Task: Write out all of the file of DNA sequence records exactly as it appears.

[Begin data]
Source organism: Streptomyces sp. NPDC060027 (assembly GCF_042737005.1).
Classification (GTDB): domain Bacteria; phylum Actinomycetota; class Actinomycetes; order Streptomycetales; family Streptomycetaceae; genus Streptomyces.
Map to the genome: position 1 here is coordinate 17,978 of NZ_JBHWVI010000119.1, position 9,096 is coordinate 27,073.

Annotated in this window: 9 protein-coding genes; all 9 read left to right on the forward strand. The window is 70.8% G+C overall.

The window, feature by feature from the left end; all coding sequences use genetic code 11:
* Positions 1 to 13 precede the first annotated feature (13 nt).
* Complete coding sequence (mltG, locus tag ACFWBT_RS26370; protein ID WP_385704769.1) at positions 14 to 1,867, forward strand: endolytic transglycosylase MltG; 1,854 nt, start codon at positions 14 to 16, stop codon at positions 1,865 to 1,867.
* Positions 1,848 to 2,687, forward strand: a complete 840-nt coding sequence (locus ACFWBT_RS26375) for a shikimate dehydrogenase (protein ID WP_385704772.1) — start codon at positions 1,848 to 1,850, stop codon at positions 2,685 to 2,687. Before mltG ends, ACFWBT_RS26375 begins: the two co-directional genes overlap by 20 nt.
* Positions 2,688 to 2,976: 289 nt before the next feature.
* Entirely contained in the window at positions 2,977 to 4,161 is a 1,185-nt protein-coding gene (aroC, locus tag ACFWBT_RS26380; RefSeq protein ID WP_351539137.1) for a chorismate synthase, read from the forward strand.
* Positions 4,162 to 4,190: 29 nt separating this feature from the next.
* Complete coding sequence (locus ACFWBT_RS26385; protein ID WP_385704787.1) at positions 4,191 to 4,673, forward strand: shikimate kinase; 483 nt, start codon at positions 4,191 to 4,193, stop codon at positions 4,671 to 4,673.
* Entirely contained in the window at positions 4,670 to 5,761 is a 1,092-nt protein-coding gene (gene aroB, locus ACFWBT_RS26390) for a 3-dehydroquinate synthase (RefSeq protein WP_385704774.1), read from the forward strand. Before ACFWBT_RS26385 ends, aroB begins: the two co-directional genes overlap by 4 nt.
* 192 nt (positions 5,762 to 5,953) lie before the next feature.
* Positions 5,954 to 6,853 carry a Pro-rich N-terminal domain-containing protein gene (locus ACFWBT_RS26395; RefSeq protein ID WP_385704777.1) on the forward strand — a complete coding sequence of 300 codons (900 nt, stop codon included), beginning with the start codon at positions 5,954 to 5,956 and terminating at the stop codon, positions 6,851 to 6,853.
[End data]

Source organism: Streptomyces sp. NPDC060027 (assembly GCF_042737005.1).
Classification (GTDB): domain Bacteria; phylum Actinomycetota; class Actinomycetes; order Streptomycetales; family Streptomycetaceae; genus Streptomyces.
Map to the genome: position 1 here is coordinate 17,978 of NZ_JBHWVI010000119.1, position 9,096 is coordinate 27,073.

Annotated in this window: 9 protein-coding genes; all 9 read left to right on the forward strand. The window is 70.8% G+C overall.

The window, feature by feature from the left end; all coding sequences use genetic code 11:
* Positions 1 to 13 precede the first annotated feature (13 nt).
* Complete coding sequence (mltG, locus tag ACFWBT_RS26370; protein ID WP_385704769.1) at positions 14 to 1,867, forward strand: endolytic transglycosylase MltG; 1,854 nt, start codon at positions 14 to 16, stop codon at positions 1,865 to 1,867.
* Positions 1,848 to 2,687, forward strand: a complete 840-nt coding sequence (locus ACFWBT_RS26375) for a shikimate dehydrogenase (protein ID WP_385704772.1) — start codon at positions 1,848 to 1,850, stop codon at positions 2,685 to 2,687. Before mltG ends, ACFWBT_RS26375 begins: the two co-directional genes overlap by 20 nt.
* Positions 2,688 to 2,976: 289 nt before the next feature.
* Entirely contained in the window at positions 2,977 to 4,161 is a 1,185-nt protein-coding gene (aroC, locus tag ACFWBT_RS26380; RefSeq protein ID WP_351539137.1) for a chorismate synthase, read from the forward strand.
* Positions 4,162 to 4,190: 29 nt separating this feature from the next.
* Complete coding sequence (locus ACFWBT_RS26385; protein ID WP_385704787.1) at positions 4,191 to 4,673, forward strand: shikimate kinase; 483 nt, start codon at positions 4,191 to 4,193, stop codon at positions 4,671 to 4,673.
* Entirely contained in the window at positions 4,670 to 5,761 is a 1,092-nt protein-coding gene (gene aroB, locus ACFWBT_RS26390) for a 3-dehydroquinate synthase (RefSeq protein WP_385704774.1), read from the forward strand. Before ACFWBT_RS26385 ends, aroB begins: the two co-directional genes overlap by 4 nt.
* 192 nt (positions 5,762 to 5,953) lie before the next feature.
* Positions 5,954 to 6,853 carry a Pro-rich N-terminal domain-containing protein gene (locus ACFWBT_RS26395; RefSeq protein ID WP_385704777.1) on the forward strand — a complete coding sequence of 300 codons (900 nt, stop codon included), beginning with the start codon at positions 5,954 to 5,956 and terminating at the stop codon, positions 6,851 to 6,853.